Integrating Language, Pragmatics, and Social Intervention in a Single-Subject Case Study of a Child With a Developmental Social Communication Disorder Purpose This clinical focus article presents an illustration of a complex communication intervention, the Social Communication Intervention Programme (SCIP), as delivered to a child who has a social communication disorder (SCD). The SCIP intervention combined language processing and pragmatic and social understanding therapies in a program of individualized therapy activities ... Clinical Focus
Clinical Focus  |   October 01, 2015
Integrating Language, Pragmatics, and Social Intervention in a Single-Subject Case Study of a Child With a Developmental Social Communication Disorder
 
Author Affiliations & Notes
  • Catherine Adams
    School of Psychological Sciences, University of Manchester, United Kingdom
  • Jacqueline Gaile
    School of Psychological Sciences, University of Manchester, United Kingdom
  • Elaine Lockton
    School of Psychological Sciences, University of Manchester, United Kingdom
  • Jenny Freed
    School of Psychological Sciences, University of Manchester, United Kingdom
  • Disclosure: Catherine Adams and Jacqueline Gaile are also the authors of the Social Communication Intervention Programme (SCIP) manual.
    Disclosure: Catherine Adams and Jacqueline Gaile are also the authors of the Social Communication Intervention Programme (SCIP) manual. ×
  • Correspondence to Catherine Adams: catherine.adams@manchester.ac.uk
  • Editor: Marilyn Nippold
    Editor: Marilyn Nippold×
  • Associate Editor: Jeannene Ward-Lonergan
    Associate Editor: Jeannene Ward-Lonergan×
Article Information
Normal Language Processing / Language Disorders / Social Communication & Pragmatics Disorders / Clinical Focus
Clinical Focus   |   October 01, 2015
Integrating Language, Pragmatics, and Social Intervention in a Single-Subject Case Study of a Child With a Developmental Social Communication Disorder
Language, Speech, and Hearing Services in Schools, October 2015, Vol. 46, 294-311. doi:10.1044/2015_LSHSS-14-0084
History: Received September 15, 2014 , Revised February 5, 2015 , Accepted June 25, 2015
 
Language, Speech, and Hearing Services in Schools, October 2015, Vol. 46, 294-311. doi:10.1044/2015_LSHSS-14-0084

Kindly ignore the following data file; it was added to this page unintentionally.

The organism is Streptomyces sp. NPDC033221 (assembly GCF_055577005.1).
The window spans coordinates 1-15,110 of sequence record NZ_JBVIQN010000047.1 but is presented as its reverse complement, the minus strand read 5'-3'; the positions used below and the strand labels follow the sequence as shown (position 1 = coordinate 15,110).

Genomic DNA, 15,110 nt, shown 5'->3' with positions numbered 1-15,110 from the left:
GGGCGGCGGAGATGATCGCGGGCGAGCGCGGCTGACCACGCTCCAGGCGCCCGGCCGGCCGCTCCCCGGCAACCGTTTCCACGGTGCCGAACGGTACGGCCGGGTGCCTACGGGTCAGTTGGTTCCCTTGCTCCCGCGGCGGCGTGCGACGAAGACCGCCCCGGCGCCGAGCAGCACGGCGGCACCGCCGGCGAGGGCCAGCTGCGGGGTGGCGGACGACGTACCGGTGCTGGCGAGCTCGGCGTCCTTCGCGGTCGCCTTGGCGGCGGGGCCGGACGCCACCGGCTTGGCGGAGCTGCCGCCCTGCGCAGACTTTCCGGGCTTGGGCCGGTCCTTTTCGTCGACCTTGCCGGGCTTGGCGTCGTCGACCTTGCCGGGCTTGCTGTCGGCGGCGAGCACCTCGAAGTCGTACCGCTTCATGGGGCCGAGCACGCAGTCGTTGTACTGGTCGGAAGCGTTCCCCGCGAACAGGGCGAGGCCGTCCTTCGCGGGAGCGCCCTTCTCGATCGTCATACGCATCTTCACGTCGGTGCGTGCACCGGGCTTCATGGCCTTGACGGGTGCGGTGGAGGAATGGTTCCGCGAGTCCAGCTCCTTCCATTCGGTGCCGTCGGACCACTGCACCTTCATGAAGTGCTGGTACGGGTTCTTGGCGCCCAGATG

History: Received September 15, 2014; Revised February 5, 2015; Accepted June 25, 2015

Purpose This clinical focus article presents an illustration of a complex communication intervention, the Social Communication Intervention Programme (SCIP), as delivered to a child who has a social communication disorder (SCD). The SCIP intervention combined language processing and pragmatic and social understanding therapies in a program of individualized therapy activities and in close liaison with families.

Method The study used an enhanced AB single-subject design in which an 8-year-old child with an SCD participated in 20 therapy sessions with a specialist speech-language pathologist. A procedure of matching assessment findings to intervention choices was followed to construct an individualized treatment program. Examples of intervention content and the embedded structure of SCIP are illustrated. Observational and formal measurements of receptive and expressive language, conversation, and parent–teacher ratings of social communication were completed before therapy, after therapy, and at a 6-month follow-up session.

Results Outcomes revealed change in total and receptive language scores but not in expressive language. Conversation showed marked improvement in responsiveness, appreciation of listener knowledge, turn taking, and adaptation of discourse style. Teacher-reported outcomes included improved classroom behavior and enhanced literacy skills. Parent-reported outcomes included improved verbal interactions with family members and personal narratives.

Conclusions This clinical focus article demonstrates the complexity of needs in a child with an SCD and how these can be addressed in individualized intervention. Findings are discussed in relation to the essential nature of language support including pragmatic therapy for children with SCDs. Discussion of the role of formal and functional outcome measurement as well as the proximity of chosen outcomes to the intervention is included.

Acknowledgments
This study was embedded with the SCIP two-arm parallel group randomized controlled trial and was carried out in accordance with the National Health Service (NHS, the UK publicly funded medical and health services) Research Governance Framework for Health and Social Care (NHS 2005) and was approved by the Northern and Yorkshire NHS Research Ethics Committee (REC 07/MRE03/3). This research was supported by a grant to Catherine Adams and Elaine Lockton from the Nuffield Foundation (Grant EDU/32953). All parents gave written informed consent for their child's participation. Informed consent was also gained from the child (where able), school, teacher and LSA, and relevant local authorities. Thanks are due to Connor's parents, teacher, and LSA, who provided valuable feedback and who participated in the intervention. Thanks to Jenny Gibson for use of data from the MIPO study.
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